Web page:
Isn’t it funny how things change when we become more seasoned. More years
under our belt.
As a child, especially as a teenager, but even through my twenties, I often (not
always) wanted to be where the crowd was. Where it was “happening”, so to
speak. For many years now, and especially for the past twenty, I strive to be
where it is not happening. More and more as the years have passed, I have
avoided crowds. In my last several photography trips, I went to amazing lengths,
to miss our big cities. Even when I flew into them, I got out quickly and only
came back when it was time for the flight home.
The intentional missing of our population centers became a permanent way of
life for me. I cannot any longer imagine, actually desiring and wanting to visit
them. What they give us in culture, they take away in lost safety, and of course
in the space and distance that allows us to breath.
Originally when I looked for what if any images I would share today, I
thought I would use overly complicated photos first, and then more organized
and less crowded images to show that indeed “less is more“. Instead I grabbed a
folder at random and decided to share whatever I found, regardless of whether
they follow the title of today’s post or not. Oddly enough, some do, although
they are a close call.
With the first landscape photos I ever made at exotic and beautiful locations, my
main desire was to capture what those places looked like. To share the
geological and plant life in an attractive manor. While the desire to accomplish
that never went away, I eventually wanted to share my personal feelings and
visions of each location. Places, much like plants, animals and even people,
have their own “personality” if you will. How each place made me feel when I
was there, was what I wanted to share.
One of my favorite locations was White Sands National Monument in New
Mexico. I believe I visited White Sands three times.
There are plants that live in them there dunes. Capturing those plants as they
lived within the dunes, was an obsession. They made for interesting and
Still, they were an anomaly. They were not the life and breath of White Sands. At
least not for me. The clean, simple, elegant patterns and the sweeping vistas of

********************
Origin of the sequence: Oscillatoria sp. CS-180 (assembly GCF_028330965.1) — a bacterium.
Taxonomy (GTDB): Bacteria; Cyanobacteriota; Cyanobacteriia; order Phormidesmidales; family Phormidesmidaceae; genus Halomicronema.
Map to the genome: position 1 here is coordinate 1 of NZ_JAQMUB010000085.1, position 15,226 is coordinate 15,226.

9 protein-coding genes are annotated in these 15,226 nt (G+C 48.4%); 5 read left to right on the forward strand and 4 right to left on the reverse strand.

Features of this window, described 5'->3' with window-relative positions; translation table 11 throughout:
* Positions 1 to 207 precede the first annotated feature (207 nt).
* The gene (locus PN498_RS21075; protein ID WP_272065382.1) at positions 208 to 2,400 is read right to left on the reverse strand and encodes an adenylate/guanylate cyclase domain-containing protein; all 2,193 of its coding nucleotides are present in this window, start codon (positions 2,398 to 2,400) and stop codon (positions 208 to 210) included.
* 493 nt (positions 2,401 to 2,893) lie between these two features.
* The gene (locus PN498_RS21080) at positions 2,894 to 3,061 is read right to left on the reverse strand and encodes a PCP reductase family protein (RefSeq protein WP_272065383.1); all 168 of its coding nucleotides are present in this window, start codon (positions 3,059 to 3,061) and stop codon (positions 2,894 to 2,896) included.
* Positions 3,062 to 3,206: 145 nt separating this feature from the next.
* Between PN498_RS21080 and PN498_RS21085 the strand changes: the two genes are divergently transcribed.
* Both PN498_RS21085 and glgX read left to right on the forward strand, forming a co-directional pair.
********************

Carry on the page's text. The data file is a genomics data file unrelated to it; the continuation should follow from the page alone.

such, were what was percolating inside of me. Waiting to get out. I let them
out. I made thousands of such pictures, and if I could, I would go back today and
start all over again.
Below is the “less is more” theory put into practice.
Great Sand Dunes National Monument in Colorado, is a horse of a different
color. So to speak.
Here, the way the shear size and volume of the dunes, played against the full
sized trees you see at the bottom, became the driving force for my visual
comments. Whether this image is less or more, was admittedly irrelevant to me
at the time of conception.
Photography works best, when you have something to say.
In the image below, the Great Egret looks almost lonely as it scanned the water
for fish. It tells a story. Maybe less is more?
The closer you get (or a long lens or a crop) to your subject, the less lonely it
gets, and the more the subject becomes a part of our lives. Visually at least.
Below you will find a Double-crested Cormorant, a female Northern Shoveler,
and a coyote in the morning light.
A young Pronghorn Antelope runs alone across a Wyoming prairie and I find
myself hoping it can get back to the herd before those wolves catch up. Just
kidding, or better said, imagining.
The truth is, when I created some images with more of the brethren in one shot,
the mood changes. Added or subtracted information in a photo, will change
the way people think about the picture, and therefore it will change the mood.
Groups of animals seem more friendly. There are also more compositional
decisions to make, although ultimately, it is up to the subject to pose.
Below you will find in order, young Great Blue Herons, a trio of American
Avocets, two young first winter male Goldeneye Ducks, and a noisy Canada
Goose with pigeons. A group of some sort of wild ducklings. A Tree swallow
colony enjoying a morning in the marsh, and some Milkweed bugs enjoying a
More or less?
Either way, it is up to serious and willing photographers to capture
what they see, and/or what they feel. Both serve a purpose. Our
images can live on.
Leave behind signs of who you were and, what you had to say via the images